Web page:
The Measure of Success

My senior year of high school, I was voted “Most Likely to Succeed.” I’m not sure what that meant to most of my classmates, but it was both an honor and a burden to carry. While I was honored by my classmates’ faith in my ability to become some sort of “success,” I was also daunted by the mantle I felt I had to bear. Would I become famous? Wealthy? Important in public affairs or business? My immediate and modest goal was to become a teacher. But I had visions of becoming a well-known author. I also dreamed of becoming a wife and mother; of having a loving, happy family, and a nice home.

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God’s plans are not our plans. God has placed many opportunities in my path– opportunities to serve myself and “get ahead,” and opportunities to serve others. I can say from experience that serving others brings more satisfaction in the long run, but it doesn’t feel like “success” as defined by most of our society. I’ve never achieved what most would consider “success.”

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Some days, I feel wistful and even a bit resentful about some of life’s circumstances– children I was never able to have, or jobs I might have pursued with more ambition. But then, I think of all I might have missed– friendships, victories over certain struggles, lessons learned. My life isn’t finished– God may yet give me the opportunity to do “great things.” But already, He has given me the privilege of doing small things for Him over the course of many years. And it is more than enough.

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One of the greatest measures of true success is to look at the life of Christ. After all, His life, death, and resurrection changed the entire course of history! Time is measured by His arrival on this planet– everything happened either before or after His birth. Billions of people have called themselves “Christians” after Him, and lived their lives in His service. But what did He actually accomplish in human terms? He was not a ruler or political powerhouse. He never owned a house, let alone villas and mansions. He never wrote a book (even though thousands of books have been written about Him). He didn’t invent anything, or found a corporation, or make a monumental scientific discovery. He never led an army. He healed several people, but He didn’t cure cancer or wipe out leprosy, or put an end to blindness. He didn’t rid the world of poverty, hatred, greed, or injustice. At the time of His death, He owned only the clothes on His back– and they were taken from Him! His friends deserted Him as hundreds shouted for Him to be crucified. He was nailed to a cross between two nameless malefactors, and died. He was placed in a borrowed grave. People who had expected great things of this Messiah ended up turning on Him and thinking Him a failure and a blasphemer.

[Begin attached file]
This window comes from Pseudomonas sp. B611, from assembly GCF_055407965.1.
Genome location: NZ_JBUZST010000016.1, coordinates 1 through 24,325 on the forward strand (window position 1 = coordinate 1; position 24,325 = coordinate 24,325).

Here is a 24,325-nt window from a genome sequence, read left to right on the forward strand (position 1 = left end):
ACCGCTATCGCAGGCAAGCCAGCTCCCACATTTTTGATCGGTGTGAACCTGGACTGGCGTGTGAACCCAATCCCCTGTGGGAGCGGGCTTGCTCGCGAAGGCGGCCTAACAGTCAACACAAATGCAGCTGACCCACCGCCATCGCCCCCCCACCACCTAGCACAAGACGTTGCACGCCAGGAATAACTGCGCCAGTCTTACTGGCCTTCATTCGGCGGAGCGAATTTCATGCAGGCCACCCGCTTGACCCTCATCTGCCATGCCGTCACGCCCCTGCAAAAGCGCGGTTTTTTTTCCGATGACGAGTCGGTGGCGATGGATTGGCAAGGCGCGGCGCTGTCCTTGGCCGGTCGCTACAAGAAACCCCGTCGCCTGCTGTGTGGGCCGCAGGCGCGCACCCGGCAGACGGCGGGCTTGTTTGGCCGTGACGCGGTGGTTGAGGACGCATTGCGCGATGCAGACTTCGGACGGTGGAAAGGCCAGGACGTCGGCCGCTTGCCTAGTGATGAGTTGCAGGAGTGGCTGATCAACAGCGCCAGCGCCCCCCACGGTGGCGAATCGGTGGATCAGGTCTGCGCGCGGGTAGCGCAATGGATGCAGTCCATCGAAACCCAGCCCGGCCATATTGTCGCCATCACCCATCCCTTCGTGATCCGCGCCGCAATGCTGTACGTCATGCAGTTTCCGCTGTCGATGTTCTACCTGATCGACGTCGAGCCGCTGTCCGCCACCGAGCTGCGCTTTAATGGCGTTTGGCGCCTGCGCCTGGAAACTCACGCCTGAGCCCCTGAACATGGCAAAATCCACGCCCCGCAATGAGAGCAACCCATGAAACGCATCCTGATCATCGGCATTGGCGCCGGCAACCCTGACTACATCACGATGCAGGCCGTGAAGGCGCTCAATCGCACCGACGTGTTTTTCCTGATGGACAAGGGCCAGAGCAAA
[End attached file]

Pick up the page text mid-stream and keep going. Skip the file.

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Jesus did not pursue worldly success. He told parables. He dined with sinners and saints alike. He laughed. He cried. He prayed. Jesus served others, and yet He challenged authorities. He drew crowds, and performed miracles, but He died alone. Jesus did not come to show us how to “get ahead.” He came to show us how to live more abundantly, not more successfully. (See John 10:10)

 So if there is any encouragement in Christ, any comfort from love, any participation in the Spirit, any affection and sympathy, complete my joy by being of the same mind, having the same love, being in full accord and of one mind. Do nothing from selfish ambition or conceit, but in humility count others more significant than yourselves. Let each of you look not only to his own interests, but also to the interests of others. Have this mind among yourselves, which is yours in Christ Jesus,who, though he was in the form of God, did not count equality with God a thing to be grasped,but emptied himself, by taking the form of a servant, being born in the likeness of men. And being found in human form, he humbled himself by becoming obedient to the point of death, even death on a cross. Therefore God has highly exalted him and bestowed on him the name that is above every name, 10 so that at the name of Jesus every knee should bow, in heaven and on earth and under the earth, 11 and every tongue confess that Jesus Christ is Lord, to the glory of God the Father.

Philippians 2: 1-11
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God can use our worldly success, if we achieve any. But He delights in our humble prayers, our small acts of service, and our obedience. Jesus lived a humble life. He could have done anything He wanted, fulfilled the loftiest of ambitions, and crowned Himself King of the universe. But His success came from the unlikeliest of lives, and the most humiliating death. He lived the perfect and abundant life He offers us.

I don’t live a perfectly humble life. I chafe at my own weakness, sometimes. Yet it is when I stop chasing “success” and perfection that I find it –in Christ.

My prayer today is that someone reading this will be encouraged. If life feels like a series of missed opportunities to find success and fulfillment; if you feel like your life has let you down, and that God cannot use you for some great purpose– take heart! He loves to pour His love and holiness into broken vessels and exalt those who are humble and weary and “not enough.”

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